Types of Hard Drive Connections


There are two categories of hard drive connections. The first type are power connections which supply device specific voltages to power the hard drive, both electronically and mechanically. The second type are data connections, which serve to connect the hard drive to the motherboard's chipset through a data bus. There are also hard drive planes which combine both for various reasons.

Molex Connectors

  • The established power connector for PATA, Parallel ATA or EIDE, and some budget SCSI, Small Computer System Interface, drives is the Molex connector. This connector was first pioneered by the Molex corporation, and remained the standard for device power connectors until the advent of the SATA specification. These connectors provide two voltage rails, 12 Volt and 5 Volt, and two ground rails. These connectors are keyed to prevent improper insertion, and are virtually always a translucent white color.

Parallel ATA Data Connector

  • PATA drives use a flat ribbon style connector to interface between the computer's motherboard and physical disk. This ribbon contains 80 wires, as of the current 2009 specification revision, which support up to two devices per cable. This interface is also used widely with most non-SATA optical drives. The PATA ribbon cables are usually grey with one blue connector for the motherboard interface, one grey connector that provides secondary device connections, and one black connector for primary device connection. The ribbons may be up to 18 inches in length.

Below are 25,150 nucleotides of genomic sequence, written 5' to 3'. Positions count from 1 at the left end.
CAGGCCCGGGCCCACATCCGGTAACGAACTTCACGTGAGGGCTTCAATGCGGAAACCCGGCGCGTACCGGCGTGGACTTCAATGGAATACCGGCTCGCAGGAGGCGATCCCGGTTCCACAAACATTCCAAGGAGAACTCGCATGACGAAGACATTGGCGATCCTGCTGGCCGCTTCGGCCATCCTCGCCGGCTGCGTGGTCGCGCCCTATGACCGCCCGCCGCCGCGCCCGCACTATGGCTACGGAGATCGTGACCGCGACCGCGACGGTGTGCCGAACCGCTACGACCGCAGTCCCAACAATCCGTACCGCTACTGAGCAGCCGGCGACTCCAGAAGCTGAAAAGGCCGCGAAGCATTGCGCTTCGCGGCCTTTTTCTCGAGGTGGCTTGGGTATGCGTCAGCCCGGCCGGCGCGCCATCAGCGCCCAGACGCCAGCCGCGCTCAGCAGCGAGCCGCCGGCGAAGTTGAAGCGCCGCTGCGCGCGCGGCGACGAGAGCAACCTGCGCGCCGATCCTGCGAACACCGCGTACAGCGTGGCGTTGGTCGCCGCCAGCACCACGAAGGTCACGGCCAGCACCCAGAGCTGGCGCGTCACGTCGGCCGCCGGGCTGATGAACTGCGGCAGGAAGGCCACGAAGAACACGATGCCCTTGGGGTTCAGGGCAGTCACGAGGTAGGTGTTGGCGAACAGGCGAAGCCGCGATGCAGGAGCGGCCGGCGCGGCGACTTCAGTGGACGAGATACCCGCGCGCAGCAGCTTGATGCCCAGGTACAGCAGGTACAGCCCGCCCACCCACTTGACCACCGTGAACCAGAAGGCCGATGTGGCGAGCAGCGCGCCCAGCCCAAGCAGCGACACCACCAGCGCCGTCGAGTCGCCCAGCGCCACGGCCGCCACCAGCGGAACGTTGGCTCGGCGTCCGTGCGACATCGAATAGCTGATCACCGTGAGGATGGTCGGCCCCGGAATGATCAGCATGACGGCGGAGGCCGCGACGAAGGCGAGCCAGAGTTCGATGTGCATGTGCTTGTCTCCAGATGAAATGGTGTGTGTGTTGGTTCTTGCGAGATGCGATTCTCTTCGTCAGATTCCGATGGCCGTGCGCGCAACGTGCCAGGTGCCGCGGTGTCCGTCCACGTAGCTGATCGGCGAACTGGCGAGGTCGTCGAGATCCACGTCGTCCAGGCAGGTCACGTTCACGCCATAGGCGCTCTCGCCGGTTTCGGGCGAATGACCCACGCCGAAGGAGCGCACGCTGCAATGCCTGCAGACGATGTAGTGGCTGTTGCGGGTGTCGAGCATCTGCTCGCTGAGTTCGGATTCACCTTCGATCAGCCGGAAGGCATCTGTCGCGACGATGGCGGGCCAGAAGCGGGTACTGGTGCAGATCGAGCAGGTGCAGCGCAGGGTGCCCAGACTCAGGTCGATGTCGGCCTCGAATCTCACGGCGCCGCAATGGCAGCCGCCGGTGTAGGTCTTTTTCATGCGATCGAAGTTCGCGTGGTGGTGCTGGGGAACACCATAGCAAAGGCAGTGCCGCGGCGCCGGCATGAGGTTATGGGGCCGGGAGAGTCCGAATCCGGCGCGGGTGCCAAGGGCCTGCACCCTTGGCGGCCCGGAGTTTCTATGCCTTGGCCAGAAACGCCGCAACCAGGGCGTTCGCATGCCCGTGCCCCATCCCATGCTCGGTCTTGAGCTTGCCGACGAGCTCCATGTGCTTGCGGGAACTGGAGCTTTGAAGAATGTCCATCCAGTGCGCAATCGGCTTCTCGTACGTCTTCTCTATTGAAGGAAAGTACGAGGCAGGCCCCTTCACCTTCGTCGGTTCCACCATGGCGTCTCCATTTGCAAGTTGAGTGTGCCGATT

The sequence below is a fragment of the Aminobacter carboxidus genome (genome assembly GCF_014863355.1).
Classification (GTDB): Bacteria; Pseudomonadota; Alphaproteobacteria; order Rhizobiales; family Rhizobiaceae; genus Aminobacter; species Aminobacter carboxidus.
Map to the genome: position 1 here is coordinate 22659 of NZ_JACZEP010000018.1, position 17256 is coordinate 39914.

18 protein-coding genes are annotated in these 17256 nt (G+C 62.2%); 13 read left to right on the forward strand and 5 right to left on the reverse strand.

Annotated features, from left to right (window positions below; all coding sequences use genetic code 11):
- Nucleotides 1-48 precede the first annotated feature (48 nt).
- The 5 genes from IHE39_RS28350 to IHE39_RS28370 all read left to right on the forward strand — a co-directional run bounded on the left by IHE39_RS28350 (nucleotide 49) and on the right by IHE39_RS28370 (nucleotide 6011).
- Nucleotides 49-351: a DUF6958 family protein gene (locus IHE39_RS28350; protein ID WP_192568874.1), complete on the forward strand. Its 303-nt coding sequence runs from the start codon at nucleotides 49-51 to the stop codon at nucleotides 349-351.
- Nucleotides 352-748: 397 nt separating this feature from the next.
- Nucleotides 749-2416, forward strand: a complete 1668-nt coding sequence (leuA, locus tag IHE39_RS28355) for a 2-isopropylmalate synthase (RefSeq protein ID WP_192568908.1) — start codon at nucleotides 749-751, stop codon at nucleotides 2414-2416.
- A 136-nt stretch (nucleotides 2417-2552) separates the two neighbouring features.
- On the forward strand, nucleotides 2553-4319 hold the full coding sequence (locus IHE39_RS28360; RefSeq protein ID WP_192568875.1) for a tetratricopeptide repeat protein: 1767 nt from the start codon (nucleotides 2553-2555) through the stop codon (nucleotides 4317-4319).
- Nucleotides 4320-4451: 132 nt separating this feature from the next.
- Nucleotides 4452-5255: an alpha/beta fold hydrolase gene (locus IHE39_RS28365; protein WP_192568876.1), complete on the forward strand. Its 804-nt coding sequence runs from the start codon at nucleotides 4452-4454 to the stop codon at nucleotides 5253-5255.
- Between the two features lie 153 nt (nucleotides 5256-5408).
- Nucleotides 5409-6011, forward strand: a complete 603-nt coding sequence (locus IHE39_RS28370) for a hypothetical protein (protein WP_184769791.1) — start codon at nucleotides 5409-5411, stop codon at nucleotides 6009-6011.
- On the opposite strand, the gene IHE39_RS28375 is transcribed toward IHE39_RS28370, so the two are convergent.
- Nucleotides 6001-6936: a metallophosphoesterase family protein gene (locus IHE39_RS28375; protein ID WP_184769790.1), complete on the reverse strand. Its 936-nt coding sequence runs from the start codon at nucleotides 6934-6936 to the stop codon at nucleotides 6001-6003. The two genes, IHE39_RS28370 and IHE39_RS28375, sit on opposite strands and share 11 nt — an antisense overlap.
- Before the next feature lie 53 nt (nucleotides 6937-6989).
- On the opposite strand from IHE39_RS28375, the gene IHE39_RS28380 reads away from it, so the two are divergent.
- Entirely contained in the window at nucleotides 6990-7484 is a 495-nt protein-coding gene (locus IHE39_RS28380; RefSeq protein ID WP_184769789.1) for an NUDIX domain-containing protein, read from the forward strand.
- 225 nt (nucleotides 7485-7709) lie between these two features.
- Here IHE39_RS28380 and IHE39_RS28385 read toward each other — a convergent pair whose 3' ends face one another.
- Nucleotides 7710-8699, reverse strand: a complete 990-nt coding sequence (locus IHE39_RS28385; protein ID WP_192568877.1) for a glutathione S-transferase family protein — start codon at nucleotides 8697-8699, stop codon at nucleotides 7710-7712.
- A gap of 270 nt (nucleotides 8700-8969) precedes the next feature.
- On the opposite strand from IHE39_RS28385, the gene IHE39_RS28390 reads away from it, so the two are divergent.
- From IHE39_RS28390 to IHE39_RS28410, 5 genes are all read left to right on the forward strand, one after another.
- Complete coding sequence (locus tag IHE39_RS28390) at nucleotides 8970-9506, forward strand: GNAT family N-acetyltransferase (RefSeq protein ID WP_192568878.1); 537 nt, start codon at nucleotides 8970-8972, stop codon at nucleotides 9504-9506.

SATA Power Connector

  • The SATA, Serial ATA, power connector, is the successor to the Molex power connector ever since its release in 2003. The SATA power cable is a 15 pin connector that is built on a slim wafer design to prevent improper installation. The SATA power connector does not, unlike the Molex connector, rely on friction to stay securely attached. Rather, it has a quick release push lever to hold it in place and facilitate quick release. This was seen by the market as a welcome improvement, as Molex connectors were often difficult to remove from their sockets.

SATA Data Connector

  • The SATA data connector is also a wafer connector which calls for seven connective wires, three for ground and four for data. Unlike Molex connectors, the SATA cables can only support one device per channel. However, these cables are much smaller in size and cylindrical in shape. These connectors are also keyed for device damage prevention, and can be in lengths of up to 3.3 feet. These connectors also have a push button lock-in holding system. The most common colors for these cables are red cords with black connectors.

Plane Connectors

  • Plane connectors are solid state connectors which combine the power and data interfaces into one physical connector. This can be advantageous in an area with tight space, as it allows for cables to be more easily directed away from hot components. The most common applications for plane connectors is within enterprise server chassis and laptop computers. Both of these computing solutions have very little free space available, and require hard drive maintenance to be as streamlined as possible. Plane connectors require that a drive merely be pushed against it in the correct orientation to be operational.


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